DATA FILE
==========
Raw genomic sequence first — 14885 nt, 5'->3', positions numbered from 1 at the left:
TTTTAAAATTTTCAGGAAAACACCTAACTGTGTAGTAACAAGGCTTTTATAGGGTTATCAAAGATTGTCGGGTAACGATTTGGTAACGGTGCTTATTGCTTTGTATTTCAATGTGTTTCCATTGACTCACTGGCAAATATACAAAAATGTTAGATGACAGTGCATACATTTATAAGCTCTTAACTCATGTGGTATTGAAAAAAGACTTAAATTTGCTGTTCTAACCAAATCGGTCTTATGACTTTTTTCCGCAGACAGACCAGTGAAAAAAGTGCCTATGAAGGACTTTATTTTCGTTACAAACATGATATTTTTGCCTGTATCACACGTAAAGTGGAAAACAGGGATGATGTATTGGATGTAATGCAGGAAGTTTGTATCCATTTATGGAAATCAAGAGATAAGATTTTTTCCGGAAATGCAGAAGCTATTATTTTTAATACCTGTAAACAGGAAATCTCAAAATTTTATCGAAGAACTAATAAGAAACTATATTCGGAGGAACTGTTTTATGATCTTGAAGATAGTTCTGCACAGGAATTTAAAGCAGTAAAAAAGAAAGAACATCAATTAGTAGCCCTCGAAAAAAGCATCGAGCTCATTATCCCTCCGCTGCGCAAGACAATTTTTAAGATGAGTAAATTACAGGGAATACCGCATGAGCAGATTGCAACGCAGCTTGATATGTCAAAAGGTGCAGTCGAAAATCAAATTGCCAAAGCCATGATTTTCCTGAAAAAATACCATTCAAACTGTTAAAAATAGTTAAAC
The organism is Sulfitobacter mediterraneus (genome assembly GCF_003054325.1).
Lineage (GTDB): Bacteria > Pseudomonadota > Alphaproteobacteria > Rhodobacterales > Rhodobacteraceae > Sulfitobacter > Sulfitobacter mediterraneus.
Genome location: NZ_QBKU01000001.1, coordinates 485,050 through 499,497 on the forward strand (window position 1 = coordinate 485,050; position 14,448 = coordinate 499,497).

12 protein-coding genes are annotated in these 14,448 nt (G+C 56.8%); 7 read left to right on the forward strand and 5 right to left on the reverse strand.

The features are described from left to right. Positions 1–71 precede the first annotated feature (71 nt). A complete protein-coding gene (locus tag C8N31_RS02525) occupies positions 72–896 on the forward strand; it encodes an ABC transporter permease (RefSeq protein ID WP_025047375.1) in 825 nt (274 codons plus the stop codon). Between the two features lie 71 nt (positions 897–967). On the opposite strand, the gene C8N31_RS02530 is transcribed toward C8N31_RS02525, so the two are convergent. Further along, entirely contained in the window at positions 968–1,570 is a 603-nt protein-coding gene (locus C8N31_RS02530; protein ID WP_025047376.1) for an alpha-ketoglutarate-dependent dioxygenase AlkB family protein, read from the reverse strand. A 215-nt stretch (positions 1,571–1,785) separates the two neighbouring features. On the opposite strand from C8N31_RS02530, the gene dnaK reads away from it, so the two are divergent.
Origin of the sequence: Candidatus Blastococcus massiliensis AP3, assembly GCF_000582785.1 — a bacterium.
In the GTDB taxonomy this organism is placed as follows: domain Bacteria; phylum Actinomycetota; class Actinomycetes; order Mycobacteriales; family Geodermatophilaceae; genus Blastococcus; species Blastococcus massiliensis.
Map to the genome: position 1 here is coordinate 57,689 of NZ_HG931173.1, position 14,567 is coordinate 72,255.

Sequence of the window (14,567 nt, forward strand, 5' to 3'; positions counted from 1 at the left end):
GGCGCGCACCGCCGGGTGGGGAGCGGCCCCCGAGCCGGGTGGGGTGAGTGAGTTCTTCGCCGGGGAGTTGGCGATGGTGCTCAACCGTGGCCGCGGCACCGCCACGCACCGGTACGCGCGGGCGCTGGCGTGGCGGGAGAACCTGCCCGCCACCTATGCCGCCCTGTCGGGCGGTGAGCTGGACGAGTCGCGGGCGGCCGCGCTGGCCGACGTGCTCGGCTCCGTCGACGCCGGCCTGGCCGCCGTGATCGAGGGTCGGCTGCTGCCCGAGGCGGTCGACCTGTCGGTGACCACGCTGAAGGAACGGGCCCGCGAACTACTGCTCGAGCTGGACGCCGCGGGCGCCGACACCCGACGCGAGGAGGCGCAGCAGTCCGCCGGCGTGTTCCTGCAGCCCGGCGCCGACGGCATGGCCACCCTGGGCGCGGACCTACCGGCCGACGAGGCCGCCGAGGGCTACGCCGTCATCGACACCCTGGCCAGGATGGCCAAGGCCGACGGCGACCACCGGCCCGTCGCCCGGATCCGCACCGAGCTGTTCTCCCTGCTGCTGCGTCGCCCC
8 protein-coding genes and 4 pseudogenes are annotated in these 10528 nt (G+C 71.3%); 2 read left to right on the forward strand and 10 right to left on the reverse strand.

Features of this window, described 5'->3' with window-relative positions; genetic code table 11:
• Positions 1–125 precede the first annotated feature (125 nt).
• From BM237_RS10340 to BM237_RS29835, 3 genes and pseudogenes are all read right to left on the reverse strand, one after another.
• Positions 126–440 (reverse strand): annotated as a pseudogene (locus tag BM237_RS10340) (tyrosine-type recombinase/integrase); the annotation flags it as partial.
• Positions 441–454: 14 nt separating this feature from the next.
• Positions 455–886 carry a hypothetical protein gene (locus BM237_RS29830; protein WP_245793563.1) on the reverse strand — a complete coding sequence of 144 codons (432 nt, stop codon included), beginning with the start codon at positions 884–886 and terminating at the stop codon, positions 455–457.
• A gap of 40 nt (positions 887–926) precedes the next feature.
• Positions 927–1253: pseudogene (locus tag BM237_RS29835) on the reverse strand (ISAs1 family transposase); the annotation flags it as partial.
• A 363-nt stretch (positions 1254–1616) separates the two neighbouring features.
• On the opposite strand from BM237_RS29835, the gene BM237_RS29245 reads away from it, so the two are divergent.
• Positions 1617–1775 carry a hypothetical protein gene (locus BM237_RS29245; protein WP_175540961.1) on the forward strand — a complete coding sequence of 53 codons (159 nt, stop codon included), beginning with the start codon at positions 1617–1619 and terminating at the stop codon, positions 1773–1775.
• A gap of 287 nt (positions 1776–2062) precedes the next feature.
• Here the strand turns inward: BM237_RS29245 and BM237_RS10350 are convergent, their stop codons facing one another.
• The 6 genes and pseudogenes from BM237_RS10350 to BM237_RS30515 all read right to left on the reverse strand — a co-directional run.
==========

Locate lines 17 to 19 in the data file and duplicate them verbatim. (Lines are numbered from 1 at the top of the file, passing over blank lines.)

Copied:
• Positions 126–440 (reverse strand): annotated as a pseudogene (locus tag BM237_RS10340) (tyrosine-type recombinase/integrase); the annotation flags it as partial.
• Positions 441–454: 14 nt separating this feature from the next.
• Positions 455–886 carry a hypothetical protein gene (locus BM237_RS29830; protein WP_245793563.1) on the reverse strand — a complete coding sequence of 144 codons (432 nt, stop codon included), beginning with the start codon at positions 884–886 and terminating at the stop codon, positions 455–457.